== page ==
Conspiracy to commit fraud
A gang of four men have pleaded guilty to conspiracy to commit fraud after they used laminated bank notes to con retail sportsbooks out of £663,556 ($886,484) by tricking their self-service machines.
The four entered their guilty pleas at Kingston-Upon-Thames Crown Court in London on November 22.
TV station London Live shared news of the prison sentences for the men via Twitter:
The fraudsters targeted Ladbrokes and Coral retail sportsbooks between July 2020 and June 2021, feeding in laminated £20 ($26.73) and £50 ($66.81) notes in order to register a deposit for a wager. After the deposit registered, they used a plastic lead to yank the doctored bank note out before the machine could swallow it.
Banned for life
Thomas Wheatcroft, 40, Charlie Shaw, 33, Michael Sadgove-Tarrant, 37, and Paul Hubbold, 59, hit the Ladbrokes-owned betting kiosks in London, Essex, Cambridgeshire, Merseyside, Surrey, West Midlands, and Yorkshire, committing 168 frauds.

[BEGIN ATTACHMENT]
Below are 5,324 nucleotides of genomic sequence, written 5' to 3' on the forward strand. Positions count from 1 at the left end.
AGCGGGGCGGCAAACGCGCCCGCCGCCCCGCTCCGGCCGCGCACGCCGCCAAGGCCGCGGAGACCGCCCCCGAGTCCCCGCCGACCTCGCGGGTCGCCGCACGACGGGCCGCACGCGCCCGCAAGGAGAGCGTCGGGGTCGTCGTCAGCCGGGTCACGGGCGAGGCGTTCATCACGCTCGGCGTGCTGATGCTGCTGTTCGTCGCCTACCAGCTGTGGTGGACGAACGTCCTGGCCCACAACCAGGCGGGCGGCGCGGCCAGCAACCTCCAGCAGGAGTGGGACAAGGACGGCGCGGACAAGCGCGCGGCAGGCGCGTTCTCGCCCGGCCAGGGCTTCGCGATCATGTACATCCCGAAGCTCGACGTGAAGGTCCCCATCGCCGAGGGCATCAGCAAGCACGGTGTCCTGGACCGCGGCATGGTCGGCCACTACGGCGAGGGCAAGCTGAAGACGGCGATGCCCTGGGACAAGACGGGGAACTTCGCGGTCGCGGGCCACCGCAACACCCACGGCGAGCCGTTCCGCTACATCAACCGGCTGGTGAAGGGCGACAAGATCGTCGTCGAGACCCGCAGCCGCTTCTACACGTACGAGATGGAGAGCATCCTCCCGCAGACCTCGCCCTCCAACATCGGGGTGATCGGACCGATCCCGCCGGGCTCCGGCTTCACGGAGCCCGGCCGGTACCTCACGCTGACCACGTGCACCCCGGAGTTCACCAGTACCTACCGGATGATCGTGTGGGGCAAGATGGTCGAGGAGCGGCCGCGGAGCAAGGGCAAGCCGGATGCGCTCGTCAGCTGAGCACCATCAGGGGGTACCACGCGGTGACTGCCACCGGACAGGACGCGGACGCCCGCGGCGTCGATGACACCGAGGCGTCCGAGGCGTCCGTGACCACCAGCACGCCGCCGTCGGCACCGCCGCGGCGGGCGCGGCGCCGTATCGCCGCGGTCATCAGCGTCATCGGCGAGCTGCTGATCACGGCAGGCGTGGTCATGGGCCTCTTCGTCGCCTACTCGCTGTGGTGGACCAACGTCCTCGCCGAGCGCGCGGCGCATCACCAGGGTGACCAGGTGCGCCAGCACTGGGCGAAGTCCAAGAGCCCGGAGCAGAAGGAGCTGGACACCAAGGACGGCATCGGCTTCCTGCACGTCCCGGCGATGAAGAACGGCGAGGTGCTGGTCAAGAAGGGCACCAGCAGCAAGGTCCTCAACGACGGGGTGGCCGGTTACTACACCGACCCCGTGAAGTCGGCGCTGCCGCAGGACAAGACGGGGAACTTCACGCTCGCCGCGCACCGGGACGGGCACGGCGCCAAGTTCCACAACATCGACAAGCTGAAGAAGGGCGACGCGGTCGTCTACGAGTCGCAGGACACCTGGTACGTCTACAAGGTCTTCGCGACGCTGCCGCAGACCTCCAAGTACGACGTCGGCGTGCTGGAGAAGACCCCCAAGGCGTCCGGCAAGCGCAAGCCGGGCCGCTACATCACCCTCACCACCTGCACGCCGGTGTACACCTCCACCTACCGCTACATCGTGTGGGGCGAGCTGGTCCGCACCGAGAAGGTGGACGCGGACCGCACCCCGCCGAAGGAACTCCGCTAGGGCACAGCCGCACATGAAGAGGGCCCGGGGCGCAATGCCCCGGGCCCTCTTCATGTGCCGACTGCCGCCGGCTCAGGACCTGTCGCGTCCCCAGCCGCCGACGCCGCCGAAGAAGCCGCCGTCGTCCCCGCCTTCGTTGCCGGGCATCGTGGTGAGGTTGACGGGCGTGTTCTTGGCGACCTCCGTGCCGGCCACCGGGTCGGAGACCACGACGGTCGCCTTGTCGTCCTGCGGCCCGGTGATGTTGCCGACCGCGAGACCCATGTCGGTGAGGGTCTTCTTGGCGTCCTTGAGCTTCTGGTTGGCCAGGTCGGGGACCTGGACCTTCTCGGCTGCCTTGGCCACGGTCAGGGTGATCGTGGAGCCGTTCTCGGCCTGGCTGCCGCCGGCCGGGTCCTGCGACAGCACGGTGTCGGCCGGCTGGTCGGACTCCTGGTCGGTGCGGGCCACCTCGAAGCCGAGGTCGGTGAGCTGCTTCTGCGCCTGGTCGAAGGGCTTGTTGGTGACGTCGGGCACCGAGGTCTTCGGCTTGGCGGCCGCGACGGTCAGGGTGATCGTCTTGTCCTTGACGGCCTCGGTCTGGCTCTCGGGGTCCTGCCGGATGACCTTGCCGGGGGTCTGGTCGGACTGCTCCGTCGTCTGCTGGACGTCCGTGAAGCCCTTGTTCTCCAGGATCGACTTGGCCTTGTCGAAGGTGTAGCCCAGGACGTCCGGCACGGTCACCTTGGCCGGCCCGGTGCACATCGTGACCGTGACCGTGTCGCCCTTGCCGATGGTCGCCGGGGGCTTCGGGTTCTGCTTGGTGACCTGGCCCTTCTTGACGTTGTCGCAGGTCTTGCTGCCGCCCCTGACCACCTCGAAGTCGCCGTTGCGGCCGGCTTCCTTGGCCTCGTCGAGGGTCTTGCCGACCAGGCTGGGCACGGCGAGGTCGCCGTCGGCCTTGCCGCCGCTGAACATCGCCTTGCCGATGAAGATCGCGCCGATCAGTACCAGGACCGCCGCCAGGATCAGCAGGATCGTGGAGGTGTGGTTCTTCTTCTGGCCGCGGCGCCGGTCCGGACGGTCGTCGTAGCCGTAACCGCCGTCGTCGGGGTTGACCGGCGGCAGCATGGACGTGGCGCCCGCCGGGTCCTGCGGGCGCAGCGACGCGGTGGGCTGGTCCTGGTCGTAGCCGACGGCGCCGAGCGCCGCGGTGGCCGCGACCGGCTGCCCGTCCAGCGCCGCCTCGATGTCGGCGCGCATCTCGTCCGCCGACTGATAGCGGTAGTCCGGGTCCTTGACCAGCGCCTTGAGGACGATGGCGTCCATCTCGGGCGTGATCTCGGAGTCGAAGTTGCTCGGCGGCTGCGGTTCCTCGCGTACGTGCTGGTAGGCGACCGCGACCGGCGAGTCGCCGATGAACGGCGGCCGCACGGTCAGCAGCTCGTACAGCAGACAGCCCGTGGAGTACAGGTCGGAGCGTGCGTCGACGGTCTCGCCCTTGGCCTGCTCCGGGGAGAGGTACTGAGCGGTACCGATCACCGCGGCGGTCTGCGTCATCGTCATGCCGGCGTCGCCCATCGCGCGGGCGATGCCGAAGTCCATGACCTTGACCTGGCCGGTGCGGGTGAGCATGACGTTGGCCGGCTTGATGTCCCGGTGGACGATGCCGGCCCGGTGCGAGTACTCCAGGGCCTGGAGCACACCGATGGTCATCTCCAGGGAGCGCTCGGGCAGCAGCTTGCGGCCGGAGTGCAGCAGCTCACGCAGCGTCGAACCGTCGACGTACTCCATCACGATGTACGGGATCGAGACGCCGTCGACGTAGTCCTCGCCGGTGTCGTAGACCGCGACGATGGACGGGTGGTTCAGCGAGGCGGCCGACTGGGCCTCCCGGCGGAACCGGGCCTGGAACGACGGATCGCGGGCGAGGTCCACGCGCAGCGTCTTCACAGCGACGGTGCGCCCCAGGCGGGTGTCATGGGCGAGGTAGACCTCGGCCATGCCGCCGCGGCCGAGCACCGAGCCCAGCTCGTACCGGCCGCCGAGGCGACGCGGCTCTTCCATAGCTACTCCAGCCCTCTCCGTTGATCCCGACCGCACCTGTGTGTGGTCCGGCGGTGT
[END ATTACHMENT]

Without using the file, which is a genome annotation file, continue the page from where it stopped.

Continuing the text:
the fraudsters all wearing identical clothing
According to the Liverpool Echo, Ladbrokes Coral staff contacted the police after noticing thousands of pounds were missing from the machines when they cashed them out. Surveillance footage from the various Ladbrokes and Coral betting shops revealed the fraudsters all wearing identical clothing. When police arrested the four men in Basildon, Essex, they discovered bags of clothing that included 20 baseball caps.
In addition to their prison terms, the four got banned for life from entering any sportsbook in the UK.
Detective Constable Kevin Parley of Greater London’s Metropolitan Police worked the case along with fellow officers and security officials from both Ladbrokes and Coral retail outlets. DC Parley said the joint investigation included “gathering evidence to bring forward a robust case against the four men.”
“Substantial sums of money stolen by the group is a significant loss to the businesses these men had targeted,” Parley said. The Met DC added it pleased him that the two main culprits, Wheatcroft and Shaw, received custodial sentences.
In conclusion, Parley said “I hope this provides some relief for the companies who have been affected by their actions.”